Journalism in Bolivia by Charlotte Mayhew
I couldn't tell you exactly why I had such a strong desire to travel to South America, considering I didn't know anyone who'd travelled there and I didn't really have a clue as to what I could expect. My mother credits a Japanese cartoon about the Incas called the 'Mysterious Cities of Gold' that I couldn't get enough of as a small child, thinking that maybe it was still lingering on in my subconscious after all these years. She clearly needed to figure out some reasoning as to why, seeing as I was travelling outside of Europe for the first time in my life, I was doing it alone and I didn't know any Spanish whatsoever.
But as I flew the odd 6000 miles to Cochabamba I felt perfectly at ease knowing I was to be met at the airport and taken to my host family by one of Project's Abroad's staff. I will never forget my first taxi ride through Cochabamba, instantly it struck me as a lively colourful city (it helped I'd arrived on a sunny Saturday) and upon spotting a cow tied to a tree in a play-park I grew quite excited at realising I was a very long way from home and this was going to be a very different cultural experience.
As with all my fellow volunteers, I was very happy with my host family. Mine was single mother Beatriz, who couldn't have been more warm and friendly if she tried - within a couple of weeks she had taken to calling my housemate, Heather, and I her 'wa-wa's' (Quechan for babies), which I found very endearing. Every day, she had to sit through what I can only imagine to be my baffling attempts at Spanish and she was always ready with dictionary by her side and teaching me how words should be pronounced. One amusing car journey after her sister's family took us to lunch involved Beatriz mooing and baaing at me as she taught me cow and sheep in Spanish. Thankfully my Spanish teacher Andrea knew enough English so my lessons weren't conducted in this fashion.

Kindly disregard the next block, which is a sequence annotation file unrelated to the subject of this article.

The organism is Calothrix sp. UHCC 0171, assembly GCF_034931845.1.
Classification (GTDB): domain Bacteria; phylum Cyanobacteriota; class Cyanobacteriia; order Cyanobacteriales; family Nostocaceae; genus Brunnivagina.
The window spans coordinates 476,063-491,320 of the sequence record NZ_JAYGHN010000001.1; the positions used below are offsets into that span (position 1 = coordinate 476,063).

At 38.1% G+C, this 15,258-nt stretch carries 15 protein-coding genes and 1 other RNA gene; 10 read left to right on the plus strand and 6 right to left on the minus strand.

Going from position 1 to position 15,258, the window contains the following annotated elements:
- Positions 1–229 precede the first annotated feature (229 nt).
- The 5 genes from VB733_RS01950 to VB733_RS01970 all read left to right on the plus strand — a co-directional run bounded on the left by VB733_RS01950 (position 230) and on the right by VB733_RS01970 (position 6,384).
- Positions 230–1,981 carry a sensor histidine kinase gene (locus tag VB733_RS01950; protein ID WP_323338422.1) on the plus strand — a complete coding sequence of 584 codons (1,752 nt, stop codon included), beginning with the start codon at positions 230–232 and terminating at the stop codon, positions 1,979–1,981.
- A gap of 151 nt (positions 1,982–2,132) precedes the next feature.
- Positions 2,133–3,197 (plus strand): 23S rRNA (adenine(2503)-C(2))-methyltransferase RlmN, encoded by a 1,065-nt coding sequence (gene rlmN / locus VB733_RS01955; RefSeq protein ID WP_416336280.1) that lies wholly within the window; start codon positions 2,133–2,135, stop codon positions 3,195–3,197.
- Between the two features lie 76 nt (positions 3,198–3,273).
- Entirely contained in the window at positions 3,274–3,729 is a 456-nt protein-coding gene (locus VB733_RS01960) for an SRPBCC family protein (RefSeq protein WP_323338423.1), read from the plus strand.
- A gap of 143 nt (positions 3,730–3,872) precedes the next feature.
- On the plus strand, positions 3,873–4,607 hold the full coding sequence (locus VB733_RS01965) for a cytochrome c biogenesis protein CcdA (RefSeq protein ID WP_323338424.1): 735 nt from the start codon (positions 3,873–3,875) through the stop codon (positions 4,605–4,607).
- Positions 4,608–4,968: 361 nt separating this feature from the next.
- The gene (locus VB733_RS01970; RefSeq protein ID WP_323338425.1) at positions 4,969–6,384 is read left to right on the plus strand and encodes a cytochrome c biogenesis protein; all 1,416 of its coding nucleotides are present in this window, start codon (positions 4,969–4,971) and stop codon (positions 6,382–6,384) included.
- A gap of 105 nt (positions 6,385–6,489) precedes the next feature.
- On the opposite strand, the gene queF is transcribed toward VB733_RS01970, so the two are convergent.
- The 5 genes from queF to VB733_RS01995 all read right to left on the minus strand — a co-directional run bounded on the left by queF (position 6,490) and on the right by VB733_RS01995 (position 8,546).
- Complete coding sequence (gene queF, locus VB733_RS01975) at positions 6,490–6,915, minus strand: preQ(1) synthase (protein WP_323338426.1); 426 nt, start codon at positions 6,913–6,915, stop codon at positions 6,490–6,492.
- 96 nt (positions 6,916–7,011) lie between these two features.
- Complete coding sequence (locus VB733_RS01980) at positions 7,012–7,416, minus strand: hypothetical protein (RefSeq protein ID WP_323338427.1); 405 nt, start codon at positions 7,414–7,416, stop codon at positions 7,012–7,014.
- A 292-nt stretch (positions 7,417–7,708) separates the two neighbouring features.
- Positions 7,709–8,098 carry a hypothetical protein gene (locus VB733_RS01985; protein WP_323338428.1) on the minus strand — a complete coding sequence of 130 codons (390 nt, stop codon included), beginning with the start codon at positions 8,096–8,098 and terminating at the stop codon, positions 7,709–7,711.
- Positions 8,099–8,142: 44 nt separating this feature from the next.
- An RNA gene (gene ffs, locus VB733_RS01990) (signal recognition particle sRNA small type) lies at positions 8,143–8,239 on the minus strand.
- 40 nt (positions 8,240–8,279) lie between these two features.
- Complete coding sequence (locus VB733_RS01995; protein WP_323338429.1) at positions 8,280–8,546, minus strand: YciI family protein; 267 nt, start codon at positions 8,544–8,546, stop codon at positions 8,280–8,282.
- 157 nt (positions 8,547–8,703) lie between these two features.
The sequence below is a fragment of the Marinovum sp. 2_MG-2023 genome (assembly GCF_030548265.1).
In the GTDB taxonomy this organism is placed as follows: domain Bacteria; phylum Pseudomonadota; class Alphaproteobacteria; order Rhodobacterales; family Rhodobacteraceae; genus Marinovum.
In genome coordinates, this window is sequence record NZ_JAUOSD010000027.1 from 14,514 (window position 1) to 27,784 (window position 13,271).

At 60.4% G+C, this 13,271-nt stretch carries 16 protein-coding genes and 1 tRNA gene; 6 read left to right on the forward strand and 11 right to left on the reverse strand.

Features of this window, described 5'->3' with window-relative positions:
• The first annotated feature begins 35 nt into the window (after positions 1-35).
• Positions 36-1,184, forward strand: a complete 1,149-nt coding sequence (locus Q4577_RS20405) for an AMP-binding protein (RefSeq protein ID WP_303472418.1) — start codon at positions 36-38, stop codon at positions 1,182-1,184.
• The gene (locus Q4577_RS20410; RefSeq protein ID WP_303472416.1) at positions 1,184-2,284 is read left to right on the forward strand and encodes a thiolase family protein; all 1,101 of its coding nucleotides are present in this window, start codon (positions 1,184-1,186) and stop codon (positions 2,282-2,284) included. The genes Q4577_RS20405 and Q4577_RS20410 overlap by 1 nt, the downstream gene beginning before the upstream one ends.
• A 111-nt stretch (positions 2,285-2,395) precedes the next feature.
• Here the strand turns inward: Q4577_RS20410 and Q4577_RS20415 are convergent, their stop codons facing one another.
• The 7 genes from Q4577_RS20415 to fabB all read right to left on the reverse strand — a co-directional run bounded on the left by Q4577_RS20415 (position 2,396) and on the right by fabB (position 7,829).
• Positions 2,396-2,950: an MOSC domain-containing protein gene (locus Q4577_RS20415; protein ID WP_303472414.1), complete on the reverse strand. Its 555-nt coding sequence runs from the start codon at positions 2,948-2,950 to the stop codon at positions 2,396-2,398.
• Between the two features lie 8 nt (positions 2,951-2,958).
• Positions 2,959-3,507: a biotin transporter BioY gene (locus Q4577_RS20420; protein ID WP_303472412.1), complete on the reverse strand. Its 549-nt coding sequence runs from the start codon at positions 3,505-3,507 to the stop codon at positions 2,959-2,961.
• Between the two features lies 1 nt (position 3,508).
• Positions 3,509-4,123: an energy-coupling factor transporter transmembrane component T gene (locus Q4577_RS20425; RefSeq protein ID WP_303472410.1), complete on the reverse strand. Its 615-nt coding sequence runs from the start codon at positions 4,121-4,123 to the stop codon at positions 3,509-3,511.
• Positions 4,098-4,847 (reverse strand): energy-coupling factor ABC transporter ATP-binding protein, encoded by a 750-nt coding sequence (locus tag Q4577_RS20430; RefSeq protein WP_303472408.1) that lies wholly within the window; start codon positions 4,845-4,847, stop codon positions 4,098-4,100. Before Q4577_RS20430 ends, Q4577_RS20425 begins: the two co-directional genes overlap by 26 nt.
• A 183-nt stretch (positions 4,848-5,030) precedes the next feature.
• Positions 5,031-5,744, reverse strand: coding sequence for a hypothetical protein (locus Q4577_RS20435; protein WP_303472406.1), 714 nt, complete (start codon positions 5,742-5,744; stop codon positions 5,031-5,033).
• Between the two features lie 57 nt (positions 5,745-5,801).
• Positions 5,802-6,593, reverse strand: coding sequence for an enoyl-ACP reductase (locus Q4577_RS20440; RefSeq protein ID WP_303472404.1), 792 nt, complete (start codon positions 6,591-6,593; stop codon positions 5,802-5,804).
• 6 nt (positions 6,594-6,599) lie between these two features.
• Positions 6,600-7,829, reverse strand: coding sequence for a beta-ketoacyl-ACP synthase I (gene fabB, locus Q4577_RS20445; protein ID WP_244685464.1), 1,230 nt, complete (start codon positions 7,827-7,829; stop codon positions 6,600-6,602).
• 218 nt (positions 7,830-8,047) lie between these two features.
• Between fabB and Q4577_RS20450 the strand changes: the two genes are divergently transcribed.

I was fortunate in that my placement was located within the Projects Abroad office, only a twenty minute walk from my home-stay (although the walk wasn't quite so enjoyable during carnival season when I would arrive to work drenched by water balloons). I enjoyed the journalism placement as we were given a lot of freedom with our articles, Ximena would arrange interviews and point out a couple of useful websites, but other than that we were completely left to our own devices. That said, Ximena did accompany me to an interview at Sayaricuy orphanage owing to the fact I spoke basic Spanish and the manager didn't speak English.
The highlight of my time away was the people I met. The Projects Abroad staff, our Spanish teachers, Beatriz and her family and of course my fellow volunteers - all were such interesting, amiable people that I am now pleased to call my friends and I do sincerely wish there was a chance we could all meet up again.
Whenever we could the volunteers and I would attend salsa classes, which would always be good for a laugh, and with our dynamic teacher Wilson we'd head into town, possibly to Dali for a jug of Pecera del Amor (fishbowl of love). And of course the weekends were for travelling. My first weekend we took the 12 hour night bus to Potosi to explore the mines, other weekends we'd visit Oruro, Uyuni and La Paz.
The sad part was saying goodbye to Cochabamba. I've never been one to cry. I managed to say my farewells and get on the bus with Philip, Adam, Alex, Melanie and Heather dry-eyed as they came to see me off on a tour I'd booked starting in La Paz. Even when we discovered the travel company I'd booked the tour with back in England had muddled my starting destination as Lima as opposed to La Paz (not naming any names, but they mainly cater for students), I'd say I was more frustrated than tearful.
But the floodgates opened when Philip had arranged for a taxi to take me across the border to Peru, and put me on a bus to the next city with a main terminal from which I could then travel to find my group, then I cried like a child because I truly did not want to say goodbye to my friends. Fortunately, the tour returned to La Paz, so Philip took the seven hour journey back, whilst Adam, Alex and Melanie (who had since gone on to travel around Peru) travelled overnight so we could all be reunited. The excitement to see them again was on a par with coming home to see my friends and family in England. Even after this, I managed to meet Alex again in Rio and we've been out a couple of times in London, one occasion being my birthday. Through Projects Abroad, I'm happy to say I think I've made some friends for life (and some memories to bore my friends back home with.)